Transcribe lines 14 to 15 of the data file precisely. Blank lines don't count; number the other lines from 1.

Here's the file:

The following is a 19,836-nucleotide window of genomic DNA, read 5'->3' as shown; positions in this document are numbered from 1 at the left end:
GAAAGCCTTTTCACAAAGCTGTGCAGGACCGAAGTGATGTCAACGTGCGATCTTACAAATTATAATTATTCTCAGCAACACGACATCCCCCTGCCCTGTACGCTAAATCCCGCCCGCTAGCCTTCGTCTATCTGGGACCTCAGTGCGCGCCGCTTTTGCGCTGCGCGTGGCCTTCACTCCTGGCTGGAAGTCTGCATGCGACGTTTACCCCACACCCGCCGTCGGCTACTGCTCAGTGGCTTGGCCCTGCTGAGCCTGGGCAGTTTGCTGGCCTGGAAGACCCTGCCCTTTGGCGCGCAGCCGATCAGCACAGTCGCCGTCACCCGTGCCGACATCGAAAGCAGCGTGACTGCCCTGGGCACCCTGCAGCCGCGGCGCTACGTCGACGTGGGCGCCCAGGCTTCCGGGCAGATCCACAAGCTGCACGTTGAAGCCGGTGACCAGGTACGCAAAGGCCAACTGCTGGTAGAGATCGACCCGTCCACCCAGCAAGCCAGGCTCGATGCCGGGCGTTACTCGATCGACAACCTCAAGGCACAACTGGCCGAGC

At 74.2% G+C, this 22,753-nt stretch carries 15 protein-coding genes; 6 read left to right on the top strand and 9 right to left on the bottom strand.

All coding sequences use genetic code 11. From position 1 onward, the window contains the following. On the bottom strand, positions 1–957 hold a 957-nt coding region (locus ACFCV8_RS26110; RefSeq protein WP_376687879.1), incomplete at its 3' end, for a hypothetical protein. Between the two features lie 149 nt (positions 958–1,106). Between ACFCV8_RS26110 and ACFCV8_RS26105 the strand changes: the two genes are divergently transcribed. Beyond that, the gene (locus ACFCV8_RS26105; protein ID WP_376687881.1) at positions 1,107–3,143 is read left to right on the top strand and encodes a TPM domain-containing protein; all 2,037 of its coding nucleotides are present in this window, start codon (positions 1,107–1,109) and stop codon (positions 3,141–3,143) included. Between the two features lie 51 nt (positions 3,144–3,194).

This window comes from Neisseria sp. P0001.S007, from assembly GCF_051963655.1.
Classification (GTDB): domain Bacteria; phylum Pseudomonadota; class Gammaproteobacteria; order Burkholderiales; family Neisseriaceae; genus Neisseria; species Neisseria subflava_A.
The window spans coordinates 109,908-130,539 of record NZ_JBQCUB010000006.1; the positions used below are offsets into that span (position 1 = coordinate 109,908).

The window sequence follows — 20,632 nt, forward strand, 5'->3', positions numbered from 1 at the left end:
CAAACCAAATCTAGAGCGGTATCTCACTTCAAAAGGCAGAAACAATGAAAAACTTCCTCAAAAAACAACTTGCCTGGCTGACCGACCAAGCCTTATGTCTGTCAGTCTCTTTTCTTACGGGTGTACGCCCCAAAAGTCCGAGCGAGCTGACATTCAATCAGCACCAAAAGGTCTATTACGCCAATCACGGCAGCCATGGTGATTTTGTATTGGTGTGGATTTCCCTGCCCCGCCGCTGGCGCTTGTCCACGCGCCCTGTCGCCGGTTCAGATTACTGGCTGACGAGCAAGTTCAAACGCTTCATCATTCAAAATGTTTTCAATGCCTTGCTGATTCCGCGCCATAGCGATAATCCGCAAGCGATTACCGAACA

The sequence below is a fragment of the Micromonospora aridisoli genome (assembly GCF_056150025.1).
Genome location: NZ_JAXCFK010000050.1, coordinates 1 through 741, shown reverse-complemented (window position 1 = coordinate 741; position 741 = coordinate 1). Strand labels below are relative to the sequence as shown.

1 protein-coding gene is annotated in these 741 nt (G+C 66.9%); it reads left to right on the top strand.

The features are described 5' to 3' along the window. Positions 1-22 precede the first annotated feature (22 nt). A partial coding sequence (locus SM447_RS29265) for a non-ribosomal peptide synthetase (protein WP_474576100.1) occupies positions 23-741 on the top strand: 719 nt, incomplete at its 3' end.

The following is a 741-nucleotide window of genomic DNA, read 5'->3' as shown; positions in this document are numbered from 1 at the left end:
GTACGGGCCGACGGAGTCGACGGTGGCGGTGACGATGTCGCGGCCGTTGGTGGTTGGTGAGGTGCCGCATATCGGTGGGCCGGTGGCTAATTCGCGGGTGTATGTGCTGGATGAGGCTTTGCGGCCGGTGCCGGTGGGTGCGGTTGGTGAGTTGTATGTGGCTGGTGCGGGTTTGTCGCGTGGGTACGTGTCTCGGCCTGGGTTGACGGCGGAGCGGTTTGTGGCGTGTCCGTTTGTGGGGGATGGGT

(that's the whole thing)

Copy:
The following is a 741-nucleotide window of genomic DNA, read 5'->3' as shown; positions in this document are numbered from 1 at the left end:
GTACGGGCCGACGGAGTCGACGGTGGCGGTGACGATGTCGCGGCCGTTGGTGGTTGGTGAGGTGCCGCATATCGGTGGGCCGGTGGCTAATTCGCGGGTGTATGTGCTGGATGAGGCTTTGCGGCCGGTGCCGGTGGGTGCGGTTGGTGAGTTGTATGTGGCTGGTGCGGGTTTGTCGCGTGGGTACGTGTCTCGGCCTGGGTTGACGGCGGAGCGGTTTGTGGCGTGTCCGTTTGTGGGGGATGGGT